Tarrant County, TXGenWeb

A.J. Dukes
by Margaret R. Bates
Dukes Family Page


Andrew Jackson "Dutch" Dukes was born in Independence, Missouri, on April 11, 1841, the son of Robert Sherard Dukes and Eliza Hall.

He joined the cause of the Confederacy December 26, 1962, and served as a private in Company D, 12th Missouri Cavalry in the Civil War. He was present at muster January and February 1864, was taken prisoner in New Orleans in General E. K. Smith's surrender to Maj. Gen. E.R.S. Canby on May 26, 1865. Dukes was paroled 14 Jun 1865 at Shreveport, Louisiana. According to William F. Dukes, A.J. "had an argument with an enemie's ball during the Civil War before he came to Mansfield. Dad (A.J. Dukes II) said the other day that A.J. told him he was firing at Union soldiers, his rifle at his shoulder and in his hands when he himself was hit. A.J. said that the ball hit his hand first then went into his chest." According to another story, A.J. Dukes claimed the 12th Missouri Cavalry didn't have enough horses to be called a cavalry.

After the war, he returned to his father's home in Kearney, Clay County, Missouri. He was recorded on the 1870 U.S. Census there, occupation, Trader.

As the story goes, A.J. Dukes went to Mansfield, Texas, attracted by stories told him by his superior officer in the cavalry, Captain Johnson. He is said to have arrived with 50 cents in his pocket.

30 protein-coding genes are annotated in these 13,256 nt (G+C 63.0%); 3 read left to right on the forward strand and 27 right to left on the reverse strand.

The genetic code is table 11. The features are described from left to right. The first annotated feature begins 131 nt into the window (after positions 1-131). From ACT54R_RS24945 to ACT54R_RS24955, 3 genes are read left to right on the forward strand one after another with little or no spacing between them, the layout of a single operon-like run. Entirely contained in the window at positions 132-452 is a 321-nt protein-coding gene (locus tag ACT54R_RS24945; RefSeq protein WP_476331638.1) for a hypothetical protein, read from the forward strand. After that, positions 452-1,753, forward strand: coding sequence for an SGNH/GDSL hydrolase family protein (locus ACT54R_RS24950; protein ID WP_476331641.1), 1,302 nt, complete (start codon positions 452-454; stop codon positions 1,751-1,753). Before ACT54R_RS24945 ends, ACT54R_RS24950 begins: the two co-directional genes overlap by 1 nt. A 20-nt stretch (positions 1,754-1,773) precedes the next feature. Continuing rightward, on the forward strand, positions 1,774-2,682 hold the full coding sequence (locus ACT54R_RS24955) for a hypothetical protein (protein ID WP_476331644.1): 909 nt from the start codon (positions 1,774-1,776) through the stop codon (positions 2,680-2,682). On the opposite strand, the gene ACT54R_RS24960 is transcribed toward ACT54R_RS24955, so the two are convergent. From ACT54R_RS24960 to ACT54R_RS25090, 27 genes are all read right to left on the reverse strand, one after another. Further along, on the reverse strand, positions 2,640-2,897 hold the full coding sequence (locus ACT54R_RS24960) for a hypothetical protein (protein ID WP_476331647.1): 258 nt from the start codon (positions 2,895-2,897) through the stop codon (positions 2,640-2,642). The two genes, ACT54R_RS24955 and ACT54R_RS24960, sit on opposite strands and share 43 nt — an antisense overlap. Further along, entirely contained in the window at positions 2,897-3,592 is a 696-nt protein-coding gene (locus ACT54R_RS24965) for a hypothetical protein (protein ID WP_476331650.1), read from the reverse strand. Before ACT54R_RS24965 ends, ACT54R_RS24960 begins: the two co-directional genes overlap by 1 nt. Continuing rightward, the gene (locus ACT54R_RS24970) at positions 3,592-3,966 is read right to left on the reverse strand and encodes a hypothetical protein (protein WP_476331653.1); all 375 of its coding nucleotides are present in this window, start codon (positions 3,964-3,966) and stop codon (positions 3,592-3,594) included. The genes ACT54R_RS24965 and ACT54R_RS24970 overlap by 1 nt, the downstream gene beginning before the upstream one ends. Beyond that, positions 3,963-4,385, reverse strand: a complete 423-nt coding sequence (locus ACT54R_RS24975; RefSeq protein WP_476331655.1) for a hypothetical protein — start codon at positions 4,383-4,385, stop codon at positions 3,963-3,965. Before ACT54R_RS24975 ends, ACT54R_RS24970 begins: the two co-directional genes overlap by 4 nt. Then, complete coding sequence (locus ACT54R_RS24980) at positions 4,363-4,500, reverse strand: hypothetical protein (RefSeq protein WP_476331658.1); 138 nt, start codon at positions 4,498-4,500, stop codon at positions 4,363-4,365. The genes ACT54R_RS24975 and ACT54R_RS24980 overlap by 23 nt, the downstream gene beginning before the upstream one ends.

Dukes first worked for wages and board for other settlers. As he saved money, he began to buy what was known as "black land," when sandy land was preferred for its ability to grow good gardens and orchards. Some of this land was bought for 25 cents an acre, and it dramatically gained value when crops such as cotton began to be propagated in the area.

It was in Mansfield that Dukes met Miss Martha Virginia Boydstun at a dance in the Spring of 1873. When he saw her enter the ballroom with her escort, he turned to the gentleman standing near him and said, "Who is the lady in the door? Introduce me to her. She will be my wife or I will never have one."

A.J. Dukes and Mattie Boydstun were married on November 13, 1873 at the home of her sister, Mary Margaret Boydtun Wolcott. Little Annie Laura Davie, three years old when Aunt Mat married, made the assertion in 1935 that she possibly was too young to remember the wedding, but, "I certainly remember the 'enfare;' I never before had seen so many pies and cakes."